–      I am against mandatory military service. Those who do not wish to go should not be forced to. I wish we had the legal right and opportunity not to serve. But we do not. All men who are born in the Republic of Turkey must serve in the military when they reach a certain age. Well, I was born here too. I am of a certain age. And I am a man. I am no different from those other men. If they must serve, I must serve too. If I were to use my sexual orientation, bestowed upon me by God, as an excuse, I would be using my homosexuality to escape a responsibility.

But was it not hard for you?

–      Of course it was. There is no common sense or logic in the military. But it is hard for everyone. This is what I am trying to tell people. If you know yourself and your rights, nobody can dare to do anything to you. They are afraid of you, especially if you are educated and familiar with social media. Listen, they have set up quite strict mechanisms for raising complaints should anyone, including the officers, try to abuse you. They have the Prime Ministerial Center for Communications. They can, within a week, announce that “A soldier has lodged such a complaint” and ask for a defense from the accused. But certainly, if a person is too feminine or trans or absolutely unwilling to go, they should not go. You have to sleep in the same quarters with 60 men…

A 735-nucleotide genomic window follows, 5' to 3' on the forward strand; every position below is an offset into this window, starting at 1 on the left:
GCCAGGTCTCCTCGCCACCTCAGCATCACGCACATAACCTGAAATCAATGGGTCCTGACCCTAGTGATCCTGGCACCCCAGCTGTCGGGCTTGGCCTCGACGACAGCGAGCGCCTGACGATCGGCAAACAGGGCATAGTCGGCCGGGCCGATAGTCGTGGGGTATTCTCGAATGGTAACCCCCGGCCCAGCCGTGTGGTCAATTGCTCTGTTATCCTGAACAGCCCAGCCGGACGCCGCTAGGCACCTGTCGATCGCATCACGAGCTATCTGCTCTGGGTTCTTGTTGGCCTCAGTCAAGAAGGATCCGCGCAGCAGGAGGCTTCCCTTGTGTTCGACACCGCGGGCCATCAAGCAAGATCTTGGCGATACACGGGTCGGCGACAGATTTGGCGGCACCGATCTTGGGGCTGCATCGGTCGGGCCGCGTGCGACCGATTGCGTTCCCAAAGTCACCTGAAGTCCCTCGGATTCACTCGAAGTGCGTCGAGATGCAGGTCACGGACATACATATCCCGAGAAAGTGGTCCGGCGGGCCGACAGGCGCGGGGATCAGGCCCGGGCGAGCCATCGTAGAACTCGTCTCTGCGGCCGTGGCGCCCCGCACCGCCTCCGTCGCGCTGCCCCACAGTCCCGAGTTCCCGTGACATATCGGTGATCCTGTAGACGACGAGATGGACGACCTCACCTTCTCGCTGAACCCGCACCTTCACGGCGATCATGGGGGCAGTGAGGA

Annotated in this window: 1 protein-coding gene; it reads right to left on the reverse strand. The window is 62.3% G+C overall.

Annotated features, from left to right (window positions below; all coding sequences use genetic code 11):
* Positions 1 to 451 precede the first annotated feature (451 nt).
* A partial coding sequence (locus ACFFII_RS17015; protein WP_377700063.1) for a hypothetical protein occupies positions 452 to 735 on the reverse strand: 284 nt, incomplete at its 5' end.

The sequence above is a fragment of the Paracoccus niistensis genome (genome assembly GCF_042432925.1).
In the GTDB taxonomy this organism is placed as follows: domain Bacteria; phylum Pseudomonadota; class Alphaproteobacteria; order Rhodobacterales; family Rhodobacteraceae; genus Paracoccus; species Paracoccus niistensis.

Are you, by saying all this, trying to tell gay men that they can serve in the military?

–      Some of my friends do not have the option of receiving the “Unfit for service” report. Let us say that they wish to work as a civil servant or simply that they do not want to come out. They may be unable to handle coming out of the closet. That is when they experience a huge dilemma. They have to go to the military but are scared. Those are the people I am trying to reach. Do not be scared. Just go. It is not that bad. And I mean, I served in really hard conditions.

What if they say “You are hurting our struggle?”

  •       Being gay is not a positive attribute that we have. It’s a normal quality that we acquire at birth. We cannot take pride in this quality, which we are born with and we cannot ask for any privileges because of it either.